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Startup Outside A Tech Hub? 3 Arguments For It

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So you are not in a top startup ecosystem like San Francisco, NYC, London, Beijing, Tel Aviv or Bangalore? Many investors will tell you that your company will suffer in terms of hiring, business development and culture, with legitimate concerns. But there is a flip side of the story that often goes unspoken in the narrative, which is why this post will focus on the significant benefits.

1) Hiring — Yes, the talent pool may be smaller but so will costs. And the difference is quite dramatic even within the same country — in the US hubs like Austin or Cincinnati are still regional powerhouses but ~2/3 of Silicon Valley. Salaries is a controversial metric given the cost of living also differs but as a snapshot, data from the 2018 Global Startup Ecosystem Report below.

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Another advantage of a narrower funnel is your startup’s marketability. For instance, say in ecosystem A you are one of a hundred startups competing for a thousand engineers but in ecosystem B you are one of ten startups competing for two hundred engineers. Then if you are early stage or are building a distributed team why wouldn’t you be in B? There are some assumptions in this example, the biggest one being a normal distribution ie that A and B have a similar range of talent. But the point is that if you don’t need many engineers yet then B is quite attractive.

2) Business Development — Most VCs are in tech hubs but most customers aren’t, which creates for a cognitive dissonance. Being in a major hub is a big plus if your business is actually about selling into tech, say enterprise sales. But it’s hardly the answer for other verticals, especially in a larger country like the US. Media is skewed towards LA and NYC. Agtech is in the Midwest. Oil and gas is about Texas and especially Houston. A business model built on providers is heavily correlated with population since hospitals are inherently local. But a business model built on pharma is a stronger fit for Boston and New Jersey while for payors NYC and Chicago stand out. A framework for visualizing this specialization is the biggest company by revenues and market cap in each US state:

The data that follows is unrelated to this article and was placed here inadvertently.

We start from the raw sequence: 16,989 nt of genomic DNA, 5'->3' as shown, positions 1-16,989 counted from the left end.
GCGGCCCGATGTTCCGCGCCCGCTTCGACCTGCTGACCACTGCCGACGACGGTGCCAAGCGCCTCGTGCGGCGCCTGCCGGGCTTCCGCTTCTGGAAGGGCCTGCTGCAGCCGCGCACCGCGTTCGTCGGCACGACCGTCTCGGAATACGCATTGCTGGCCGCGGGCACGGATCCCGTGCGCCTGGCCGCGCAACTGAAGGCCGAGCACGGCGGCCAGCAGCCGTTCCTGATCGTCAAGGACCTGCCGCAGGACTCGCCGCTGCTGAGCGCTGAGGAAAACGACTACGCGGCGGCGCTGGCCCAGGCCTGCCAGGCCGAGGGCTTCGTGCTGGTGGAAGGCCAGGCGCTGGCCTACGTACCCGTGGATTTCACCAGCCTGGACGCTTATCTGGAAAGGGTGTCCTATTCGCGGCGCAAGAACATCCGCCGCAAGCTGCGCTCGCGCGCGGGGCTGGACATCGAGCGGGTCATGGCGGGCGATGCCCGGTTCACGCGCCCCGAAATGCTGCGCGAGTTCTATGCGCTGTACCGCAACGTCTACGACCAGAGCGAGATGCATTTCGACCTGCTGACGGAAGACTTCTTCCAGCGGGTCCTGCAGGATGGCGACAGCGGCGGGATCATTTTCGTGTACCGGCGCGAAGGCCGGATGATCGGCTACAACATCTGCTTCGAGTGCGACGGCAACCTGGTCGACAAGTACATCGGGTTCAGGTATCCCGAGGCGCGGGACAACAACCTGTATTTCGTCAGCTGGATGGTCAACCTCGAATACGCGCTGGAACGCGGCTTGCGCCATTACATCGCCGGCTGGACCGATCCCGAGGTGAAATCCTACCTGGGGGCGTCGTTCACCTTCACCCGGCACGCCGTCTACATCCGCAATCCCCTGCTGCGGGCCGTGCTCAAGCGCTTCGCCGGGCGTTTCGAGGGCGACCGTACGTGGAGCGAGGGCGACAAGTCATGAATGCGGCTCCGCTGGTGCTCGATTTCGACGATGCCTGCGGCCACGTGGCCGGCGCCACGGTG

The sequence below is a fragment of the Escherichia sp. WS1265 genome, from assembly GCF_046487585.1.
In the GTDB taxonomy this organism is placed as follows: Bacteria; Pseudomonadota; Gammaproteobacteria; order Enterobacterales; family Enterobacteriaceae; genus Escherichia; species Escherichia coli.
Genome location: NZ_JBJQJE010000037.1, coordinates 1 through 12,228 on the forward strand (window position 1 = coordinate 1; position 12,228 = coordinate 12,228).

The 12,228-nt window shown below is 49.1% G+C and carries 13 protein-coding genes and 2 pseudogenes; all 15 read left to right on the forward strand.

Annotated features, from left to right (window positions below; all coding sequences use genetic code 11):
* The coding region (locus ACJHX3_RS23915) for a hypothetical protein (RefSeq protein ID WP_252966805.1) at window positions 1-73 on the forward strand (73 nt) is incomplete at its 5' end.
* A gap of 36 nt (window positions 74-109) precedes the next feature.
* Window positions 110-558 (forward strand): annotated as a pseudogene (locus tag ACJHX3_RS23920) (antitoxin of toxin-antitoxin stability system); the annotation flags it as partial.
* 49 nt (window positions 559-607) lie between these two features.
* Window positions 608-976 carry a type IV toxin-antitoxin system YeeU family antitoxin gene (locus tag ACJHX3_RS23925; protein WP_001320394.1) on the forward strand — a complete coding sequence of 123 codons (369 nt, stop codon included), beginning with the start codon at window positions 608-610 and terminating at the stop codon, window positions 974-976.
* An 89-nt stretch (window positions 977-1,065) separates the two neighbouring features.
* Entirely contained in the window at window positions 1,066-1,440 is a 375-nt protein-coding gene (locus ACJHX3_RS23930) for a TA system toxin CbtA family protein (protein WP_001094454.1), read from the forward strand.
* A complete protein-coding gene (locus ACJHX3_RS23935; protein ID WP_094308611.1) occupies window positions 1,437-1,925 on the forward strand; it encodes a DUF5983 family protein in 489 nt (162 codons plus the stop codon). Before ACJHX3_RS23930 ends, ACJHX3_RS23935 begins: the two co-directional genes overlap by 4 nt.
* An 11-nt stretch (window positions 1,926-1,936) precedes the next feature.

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blankThere is also something to be said about being closer geographically to your potential customers in terms not just of access but also understanding their mindset. Indeed, if you are trying to decide on which investors to work with, assessing their knowledge of specific economic clusters relevant to your startup is a very good litmus test.

3) Culture — Ask any CEO in a smaller tech ecosystem and they will highlight higher loyalty, namely that they are not losing as many employees to other startups or corporates. A bigger fish in a smaller pond can also create conditions for higher motivation since you are the biggest game in town. Case in point, in Missouri tech startups paid more than double consistently, compared to all startups in 2018:

blankAfter all, morale and performance often get diluted when you are in the backyard of much more successful companies. Startups in college town can also build stronger links to academia relative to their peers in a tech hub. Obviously where you are based will not condition your culture, it’s one of many factors, but even in a flatter world with instant global communication it can be a differentiating asset.


Originally published on “Data Driven Investor,” am happy to syndicate on other platforms. I am the Managing Partner and Cofounder of Tau Ventures with 20 years in Silicon Valley across corporates, own startup, and VC funds. These are purposely short articles focused on practical insights (I call it gl;dr — good length; did read). Many of my writings are at https://www.linkedin.com/in/amgarg/detail/recent-activity/posts and I would be stoked if they get people interested enough in a topic to explore in further depth. If this article had useful insights for you comment away and/or give a like on the article and on the Tau Ventures’ LinkedIn page, with due thanks for supporting our work. All opinions expressed here are my own.

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Amit Garg
I have been in Silicon Valley for 20 years -- at Samsung NEXT Ventures, running my own startup (as of May 2019 a series D that has raised $120M and valued at $450M), at Norwest Ventures, and doing product and analytics at Google. My academic training is BS in computer science and MS in biomedical informatics, both from Stanford, and MBA from Harvard. I speak natively 3 languages, live carbon-neutral, am a 70.3 Ironman finisher, and have built a hospital in rural India serving 100,000 people.

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